If you want to get a sense of the vast amount of data exploding every second, visit Internet Live Stats and watch the numbers for Internet users, websites, emails, and many other statistics updated in real time. But watch out—you might find yourself mesmerized by the rolling numbers and the dizzyingly rapid pace of expansion they represent. This is an example of what we call “cognitive overload.”
Cognitive Load Theory was introduced by John Sweller to explain why people have so much more difficulty learning complex content. While this may seem obvious, his work explained how instructional designers need to break down content into more manageable chunks, allowing the brain to convert short-term memory into long-term memory and application. We make use of his work today whenever we talk about “chunking” as part of our design.
However, the concept has wider applications. Aerospace companies, for example, consider cognitive load when they design airplane and spaceship control panels. In these high-stakes environments, too much information can become deadly if the pilot’s brain is unable to process it. Marketing companies also consider cognitive load when considering how much product information should be presented in an ad or on social media and game designers use it to decide how complex a game can be before it simply overwhelms the player.
The theory states that there are three types of loads; they all add up in the brain and contribute to the total amount of effort required for learning to take place.
Intrinsic load is the complexity of the content itself. The more challenging the content, the more likely that the learner will experience an excessive cognitive load.
Extraneous load is information that doesn’t support the learning objective. Unfortunately, many of us are guilty of contributing to the learner’s total cognitive load by including information that really isn’t pertinent. For example, have you ever included a history of a tool, process or concept, when the learner really only needs to know how to use today’s version? Some clip art images, fancy multi-stage buttons, and animations may look snazzy, but they only add to the work the learner’s brain has to exert to figure out what is really important on the screen.
Germane load refers to information that helps the learner process the new information. For example, you may present an acronym that helps them remember the five steps of a process. In a perfect world, we would only include germane load in our learning designs. The key to effective design is to include everything—and only everything—that supports the learning objective. Here are a few tips for you to consider:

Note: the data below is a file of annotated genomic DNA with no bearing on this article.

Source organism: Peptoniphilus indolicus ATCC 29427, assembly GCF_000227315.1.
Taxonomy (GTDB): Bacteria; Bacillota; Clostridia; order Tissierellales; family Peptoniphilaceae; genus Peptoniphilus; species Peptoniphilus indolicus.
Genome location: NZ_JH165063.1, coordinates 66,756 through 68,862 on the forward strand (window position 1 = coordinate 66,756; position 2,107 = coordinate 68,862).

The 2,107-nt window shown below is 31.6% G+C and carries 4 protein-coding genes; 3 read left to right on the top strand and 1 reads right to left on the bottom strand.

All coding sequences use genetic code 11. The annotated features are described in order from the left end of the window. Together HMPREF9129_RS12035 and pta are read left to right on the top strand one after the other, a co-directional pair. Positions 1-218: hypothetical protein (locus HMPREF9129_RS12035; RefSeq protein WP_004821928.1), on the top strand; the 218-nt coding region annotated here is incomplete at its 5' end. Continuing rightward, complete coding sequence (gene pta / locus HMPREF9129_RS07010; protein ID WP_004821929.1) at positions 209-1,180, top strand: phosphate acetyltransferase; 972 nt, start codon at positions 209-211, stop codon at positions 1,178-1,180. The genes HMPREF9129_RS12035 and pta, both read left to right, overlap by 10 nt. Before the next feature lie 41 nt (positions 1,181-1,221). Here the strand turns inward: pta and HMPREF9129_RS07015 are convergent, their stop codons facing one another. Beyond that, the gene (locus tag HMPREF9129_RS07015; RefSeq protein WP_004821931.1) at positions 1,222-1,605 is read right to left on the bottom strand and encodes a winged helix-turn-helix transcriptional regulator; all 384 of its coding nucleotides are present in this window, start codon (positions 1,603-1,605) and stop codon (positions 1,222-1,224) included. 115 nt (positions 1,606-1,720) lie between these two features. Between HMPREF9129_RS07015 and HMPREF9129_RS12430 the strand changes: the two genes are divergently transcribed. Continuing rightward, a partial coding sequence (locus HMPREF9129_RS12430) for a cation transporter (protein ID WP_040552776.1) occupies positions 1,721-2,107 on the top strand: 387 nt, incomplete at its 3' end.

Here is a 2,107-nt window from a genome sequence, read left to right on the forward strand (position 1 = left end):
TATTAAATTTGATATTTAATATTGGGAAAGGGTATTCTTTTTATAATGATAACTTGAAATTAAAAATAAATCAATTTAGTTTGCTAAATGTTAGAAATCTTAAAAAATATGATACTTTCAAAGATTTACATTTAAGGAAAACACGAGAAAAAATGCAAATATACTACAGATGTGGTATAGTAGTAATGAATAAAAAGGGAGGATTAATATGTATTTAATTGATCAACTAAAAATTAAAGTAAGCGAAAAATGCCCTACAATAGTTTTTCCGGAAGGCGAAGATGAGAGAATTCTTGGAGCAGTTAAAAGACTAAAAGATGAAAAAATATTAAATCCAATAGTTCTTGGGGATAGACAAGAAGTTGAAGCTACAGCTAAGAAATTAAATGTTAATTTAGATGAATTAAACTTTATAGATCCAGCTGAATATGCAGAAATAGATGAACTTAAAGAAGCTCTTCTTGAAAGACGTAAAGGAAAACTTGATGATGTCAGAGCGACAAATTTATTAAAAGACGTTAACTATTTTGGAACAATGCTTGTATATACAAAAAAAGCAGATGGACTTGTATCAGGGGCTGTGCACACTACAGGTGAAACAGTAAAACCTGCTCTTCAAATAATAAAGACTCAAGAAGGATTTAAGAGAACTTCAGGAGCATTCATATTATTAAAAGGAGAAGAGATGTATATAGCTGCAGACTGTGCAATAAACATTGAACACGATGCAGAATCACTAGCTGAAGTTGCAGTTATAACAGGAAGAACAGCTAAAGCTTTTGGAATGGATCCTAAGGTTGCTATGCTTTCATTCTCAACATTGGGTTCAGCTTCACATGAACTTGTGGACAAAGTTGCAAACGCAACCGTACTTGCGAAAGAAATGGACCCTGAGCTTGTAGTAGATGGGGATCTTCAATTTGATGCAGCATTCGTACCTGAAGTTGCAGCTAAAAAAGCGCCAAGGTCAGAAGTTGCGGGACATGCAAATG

- Make graphs, charts and images that support the learner. Make sure they aren’t just pretty window dressing that will draw attention away from key concepts.
- Present germane information in multiple ways. For example, if you overdo text or audio, the learner will be unable to process the incoming information quickly enough to move it from short to longer term memory. This technique has the added benefit of helping form multiple neural pathways to the same information, so that learning “sticks” and is more readily retained, retrieved and applied.
- Break up the content into small digestible bites of information. Microlearning is a great example of this approach to mitigate cognitive load, but you can do it within longer designs as well (See ATD Microlearning Certificate.). For example, you might add an activity after each step in a process is presented, so that the learner can become comfortable with each step before moving to the next.
- Aggressively delete non-essential content or move it to an optional appendix. Be ready to resist the “kitchen sink” approach to learning design. If it doesn’t fit , get rid of it!
- Don’t narrate on-screen text word-for-word (or read every word on a slide.) Summarize and direct the learner’s attention to the most important words or images on the screen.
- Avoid splitting the learner’s attention. If you want them to watch a video, don’t present it with a bunch of text that will draw attention away from the video. It is hard enough to maintain learner attention, so don’t make it harder by being the cause of pulling their focus away. Introduce each medium separately, not all at once.
- Use the contiguity effect to reduce confusion about the meaning and purpose of illustrations. Make sure the explanatory text is clearly paired with the image or graph you are presenting.
- Build in plenty of opportunities for reflection. These quiet spaces allow the brain to consolidate, cross-reference and reinforce fragile, new neural pathways, so that learning can be converted from short to longer term memory and give the brain a break from the effort of learning.
Don’t leave your learners screaming “TMI!” during your training! Leave that for when your mother-in-law thinks you actually want a detailed medical report when you ask how she’s feeling.
For more on how to use brain science to boost training results, join me for the next session of ATD’s Essentials of Brain-Based Learning program.